What motivates us?

You’d think it’d be money, but you’d only be half right. 

Money is the primary motivator only until your financial needs are met. After that, money stops motivating people to do much of anything, aside from being evil.

(This is sometimes called “The Cobra Effect” and it has no relation whatsoever to a certain weather dominated obsessed terrorist organization.)

Sadly, few of us today can say our financial needs are met. And thanks to advances in software, automation, and outsourcing, this is not likely to change soon.

That’s why I advocate for Universal Basic Income.

By taxing multimillion-dollar real estate deals, high frequency transactions on Wall Street, and other high-priced intangible goods that don’t add any real value to society, you would be able to provide every American over the age of eighteen with a check for $1,200 a month.

No strings attached. 

The idea being that a Universal Basic Income may not meet all your financial needs, but it gets you 50% of the way there. You wouldn’t need to work, although statistically, most people say they would after receiving a UBI. 

The UBI also forces employers to raise their wages, since people would now have flexibility in the job market thanks to their extra income.

We’ll talk more about UBI some other time. I just mention it here because we’re talking about money as a motivator, and I think Universal Basic Income is an eventuality.

That means money won’t be as important as we think in terms of motivating people within our lifetime. 

So, to figure out what else motivates people, you have to dig deeper. It’s not enough to ask someone why they want something. That’s a great start, but a lot of people don’t know why they want what they want in the first place.

See for yourself: List all the things you want, and then ask yourself why you want those things. You’ll find a bunch that made the list for no reason other than someone told you once that you should want it.

When it comes to motivating people to put in those three to four hours of “deep work” every day, knowing why they want what they want is pivotal. You can’t do any sort of quality work if you’re not motivated to do it in the first place.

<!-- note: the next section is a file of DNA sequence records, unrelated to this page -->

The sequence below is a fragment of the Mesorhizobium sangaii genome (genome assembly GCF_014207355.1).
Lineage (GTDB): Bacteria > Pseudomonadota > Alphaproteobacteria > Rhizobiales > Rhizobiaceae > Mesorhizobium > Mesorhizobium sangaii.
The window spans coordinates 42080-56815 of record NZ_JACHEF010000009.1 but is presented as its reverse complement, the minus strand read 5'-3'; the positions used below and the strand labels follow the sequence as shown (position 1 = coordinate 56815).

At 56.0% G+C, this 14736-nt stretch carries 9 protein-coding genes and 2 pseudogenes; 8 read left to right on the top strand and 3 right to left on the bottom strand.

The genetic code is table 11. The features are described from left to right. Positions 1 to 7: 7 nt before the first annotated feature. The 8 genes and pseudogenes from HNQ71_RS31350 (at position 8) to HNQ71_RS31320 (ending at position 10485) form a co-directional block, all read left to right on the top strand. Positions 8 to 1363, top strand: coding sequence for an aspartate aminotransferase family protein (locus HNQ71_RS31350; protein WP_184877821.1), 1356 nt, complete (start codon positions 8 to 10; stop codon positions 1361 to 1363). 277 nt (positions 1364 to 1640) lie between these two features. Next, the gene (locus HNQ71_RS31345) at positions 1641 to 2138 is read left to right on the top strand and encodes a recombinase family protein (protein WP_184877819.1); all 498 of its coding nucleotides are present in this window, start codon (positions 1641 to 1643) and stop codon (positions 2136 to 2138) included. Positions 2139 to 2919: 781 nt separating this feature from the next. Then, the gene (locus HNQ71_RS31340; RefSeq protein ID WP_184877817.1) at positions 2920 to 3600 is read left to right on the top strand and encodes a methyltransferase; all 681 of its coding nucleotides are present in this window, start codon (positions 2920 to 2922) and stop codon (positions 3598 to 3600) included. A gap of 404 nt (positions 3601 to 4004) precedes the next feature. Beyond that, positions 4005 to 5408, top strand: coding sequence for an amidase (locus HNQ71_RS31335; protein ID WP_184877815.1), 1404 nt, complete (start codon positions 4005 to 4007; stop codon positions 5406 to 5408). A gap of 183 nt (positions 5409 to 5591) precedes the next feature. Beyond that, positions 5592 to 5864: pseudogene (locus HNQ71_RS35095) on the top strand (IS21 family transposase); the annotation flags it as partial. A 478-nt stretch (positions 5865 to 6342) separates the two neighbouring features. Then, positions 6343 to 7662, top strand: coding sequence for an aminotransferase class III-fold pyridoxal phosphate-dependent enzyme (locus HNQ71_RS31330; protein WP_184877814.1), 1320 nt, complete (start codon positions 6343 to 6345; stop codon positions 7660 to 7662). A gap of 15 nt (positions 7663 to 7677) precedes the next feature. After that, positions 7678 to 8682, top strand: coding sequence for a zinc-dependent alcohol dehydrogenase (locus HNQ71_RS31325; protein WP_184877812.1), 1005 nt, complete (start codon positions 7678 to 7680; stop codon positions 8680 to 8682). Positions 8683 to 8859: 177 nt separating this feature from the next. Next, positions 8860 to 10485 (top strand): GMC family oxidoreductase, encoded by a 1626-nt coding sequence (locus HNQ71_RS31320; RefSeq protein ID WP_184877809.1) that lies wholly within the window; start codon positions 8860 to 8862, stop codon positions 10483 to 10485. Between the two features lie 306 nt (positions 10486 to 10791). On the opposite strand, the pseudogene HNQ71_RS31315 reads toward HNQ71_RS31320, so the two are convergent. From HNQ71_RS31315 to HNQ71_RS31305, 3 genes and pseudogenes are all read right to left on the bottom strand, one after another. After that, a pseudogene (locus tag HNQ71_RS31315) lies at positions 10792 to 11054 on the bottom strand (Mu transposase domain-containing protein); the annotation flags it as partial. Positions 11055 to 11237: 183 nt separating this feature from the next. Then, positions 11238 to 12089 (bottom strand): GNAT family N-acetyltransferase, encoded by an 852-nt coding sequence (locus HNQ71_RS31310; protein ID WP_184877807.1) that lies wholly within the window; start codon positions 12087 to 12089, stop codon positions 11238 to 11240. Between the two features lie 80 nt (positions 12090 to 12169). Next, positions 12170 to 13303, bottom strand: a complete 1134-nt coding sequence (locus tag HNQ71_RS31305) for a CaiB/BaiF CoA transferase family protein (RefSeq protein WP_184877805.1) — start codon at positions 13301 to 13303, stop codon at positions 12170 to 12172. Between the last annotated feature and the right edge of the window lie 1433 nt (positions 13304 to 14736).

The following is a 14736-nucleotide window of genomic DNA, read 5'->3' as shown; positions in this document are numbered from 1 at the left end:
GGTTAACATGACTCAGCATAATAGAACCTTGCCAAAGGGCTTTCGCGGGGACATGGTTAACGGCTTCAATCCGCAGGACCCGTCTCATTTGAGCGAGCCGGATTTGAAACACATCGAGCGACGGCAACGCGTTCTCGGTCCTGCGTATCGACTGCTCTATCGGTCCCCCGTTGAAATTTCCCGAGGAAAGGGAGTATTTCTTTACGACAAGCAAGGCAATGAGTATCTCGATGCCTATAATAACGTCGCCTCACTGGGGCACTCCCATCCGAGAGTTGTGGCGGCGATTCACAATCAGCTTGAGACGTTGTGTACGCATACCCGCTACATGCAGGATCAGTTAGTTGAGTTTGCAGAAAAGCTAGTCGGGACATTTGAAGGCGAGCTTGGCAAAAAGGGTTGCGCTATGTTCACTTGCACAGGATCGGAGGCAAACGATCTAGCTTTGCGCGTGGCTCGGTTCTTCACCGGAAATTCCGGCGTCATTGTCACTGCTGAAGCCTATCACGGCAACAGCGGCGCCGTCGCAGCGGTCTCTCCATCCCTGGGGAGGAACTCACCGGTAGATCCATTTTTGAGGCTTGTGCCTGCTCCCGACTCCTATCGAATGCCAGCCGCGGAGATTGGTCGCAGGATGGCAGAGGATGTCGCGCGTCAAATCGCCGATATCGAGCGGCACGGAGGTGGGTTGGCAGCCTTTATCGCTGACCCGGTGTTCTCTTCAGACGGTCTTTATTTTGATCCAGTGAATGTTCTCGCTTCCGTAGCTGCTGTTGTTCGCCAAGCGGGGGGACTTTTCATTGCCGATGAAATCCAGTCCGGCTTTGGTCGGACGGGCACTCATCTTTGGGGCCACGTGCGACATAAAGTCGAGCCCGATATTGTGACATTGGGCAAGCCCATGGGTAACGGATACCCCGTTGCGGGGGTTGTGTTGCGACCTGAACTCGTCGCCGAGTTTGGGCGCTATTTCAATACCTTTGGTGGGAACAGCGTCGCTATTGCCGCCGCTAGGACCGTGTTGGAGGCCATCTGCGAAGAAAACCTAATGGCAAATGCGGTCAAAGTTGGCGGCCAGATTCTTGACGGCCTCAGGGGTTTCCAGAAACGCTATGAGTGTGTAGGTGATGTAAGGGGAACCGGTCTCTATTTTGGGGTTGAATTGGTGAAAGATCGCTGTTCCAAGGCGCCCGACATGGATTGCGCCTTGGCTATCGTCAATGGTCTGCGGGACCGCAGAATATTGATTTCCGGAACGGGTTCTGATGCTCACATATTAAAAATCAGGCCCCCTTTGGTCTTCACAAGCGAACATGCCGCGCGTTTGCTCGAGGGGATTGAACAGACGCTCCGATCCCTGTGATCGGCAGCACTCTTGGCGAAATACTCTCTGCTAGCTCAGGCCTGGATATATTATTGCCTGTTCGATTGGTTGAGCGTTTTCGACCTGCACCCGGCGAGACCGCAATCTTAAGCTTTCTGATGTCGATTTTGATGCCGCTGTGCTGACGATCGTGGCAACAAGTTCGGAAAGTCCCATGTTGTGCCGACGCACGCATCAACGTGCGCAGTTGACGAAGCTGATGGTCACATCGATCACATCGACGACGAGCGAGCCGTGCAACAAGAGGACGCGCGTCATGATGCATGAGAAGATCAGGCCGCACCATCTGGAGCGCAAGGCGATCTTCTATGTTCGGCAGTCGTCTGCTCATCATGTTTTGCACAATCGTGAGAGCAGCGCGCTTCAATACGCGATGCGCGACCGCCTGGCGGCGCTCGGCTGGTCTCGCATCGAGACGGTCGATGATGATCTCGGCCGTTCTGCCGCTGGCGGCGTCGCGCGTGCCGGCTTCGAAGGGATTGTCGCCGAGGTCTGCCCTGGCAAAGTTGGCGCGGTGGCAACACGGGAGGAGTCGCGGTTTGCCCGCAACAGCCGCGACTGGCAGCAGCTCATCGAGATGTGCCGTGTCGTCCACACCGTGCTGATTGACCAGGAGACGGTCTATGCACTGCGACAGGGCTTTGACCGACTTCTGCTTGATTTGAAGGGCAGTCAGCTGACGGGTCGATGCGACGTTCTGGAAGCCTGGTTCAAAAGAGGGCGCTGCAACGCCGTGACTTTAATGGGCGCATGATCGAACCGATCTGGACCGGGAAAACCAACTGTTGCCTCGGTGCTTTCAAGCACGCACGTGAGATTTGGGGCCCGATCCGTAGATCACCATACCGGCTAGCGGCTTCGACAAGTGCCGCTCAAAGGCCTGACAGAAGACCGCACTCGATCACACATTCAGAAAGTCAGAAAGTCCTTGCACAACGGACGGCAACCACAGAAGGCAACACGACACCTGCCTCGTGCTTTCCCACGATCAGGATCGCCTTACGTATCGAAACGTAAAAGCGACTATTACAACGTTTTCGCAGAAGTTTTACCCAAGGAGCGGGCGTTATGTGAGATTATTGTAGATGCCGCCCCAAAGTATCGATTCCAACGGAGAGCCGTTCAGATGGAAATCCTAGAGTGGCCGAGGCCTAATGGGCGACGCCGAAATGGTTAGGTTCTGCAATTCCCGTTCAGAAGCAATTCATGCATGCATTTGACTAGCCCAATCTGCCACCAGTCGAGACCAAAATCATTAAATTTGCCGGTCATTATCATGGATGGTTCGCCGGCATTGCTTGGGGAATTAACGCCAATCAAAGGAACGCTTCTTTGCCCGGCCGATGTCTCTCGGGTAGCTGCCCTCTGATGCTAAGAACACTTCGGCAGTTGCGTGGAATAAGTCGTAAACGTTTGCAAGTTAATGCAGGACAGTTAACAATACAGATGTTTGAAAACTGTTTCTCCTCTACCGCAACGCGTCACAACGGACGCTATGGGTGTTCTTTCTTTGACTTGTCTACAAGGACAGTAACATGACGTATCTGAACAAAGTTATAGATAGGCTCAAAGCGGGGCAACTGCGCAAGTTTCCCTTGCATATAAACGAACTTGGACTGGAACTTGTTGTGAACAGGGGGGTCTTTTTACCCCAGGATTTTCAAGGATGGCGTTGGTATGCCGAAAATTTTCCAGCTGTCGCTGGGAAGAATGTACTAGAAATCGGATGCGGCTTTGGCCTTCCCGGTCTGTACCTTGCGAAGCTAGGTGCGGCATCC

And what do we want? What motivates us besides money? Recognition.

If we’re not talking about money, one of the key drivers for what motivates us is to be recognized; particularly for doing something we like to do. Something that’s fun!

NOT something we have to do because that’s what we’ve been told to do, which I’d argue is the majority of us; Just going through the motions and not thinking critically about why.

What I’m saying, and so is your biology, is that if you want to make porn, make porn. If you want to be a professional wrestler, be a professional wrestler. Those are fun, ridiculous examples, but you get what I’m saying. Doing the thing you want to be recognized for doing is what motivates us to do our best possible work.

We need to encourage that. Not stomp on people for wanting to be different.

Work, for work’s sake, isn’t a thing humans are hardwired to do. That’s why so few of us are motivated to do a good job at work. We work to the level required to pay our bills, and nothing more.

Humans are hardwired to play, sleep, eat, and fuck. That’s it. Being recognized for doing something that makes you happy very much falls under the play category. (Although I guess porn would put you into two categories, and if your porn involves food, which I’m told some does, you’d have a hattrick.)

Before we moved to an agrarian society, one that required labor and private property, people did what they needed in terms of maintaining their life, getting food for the day, building shelter, but that was it.

Once those tasks were done, we didn’t do anything else that we’d qualify as work. We played. We danced. We raised each other’s kids. We had fun.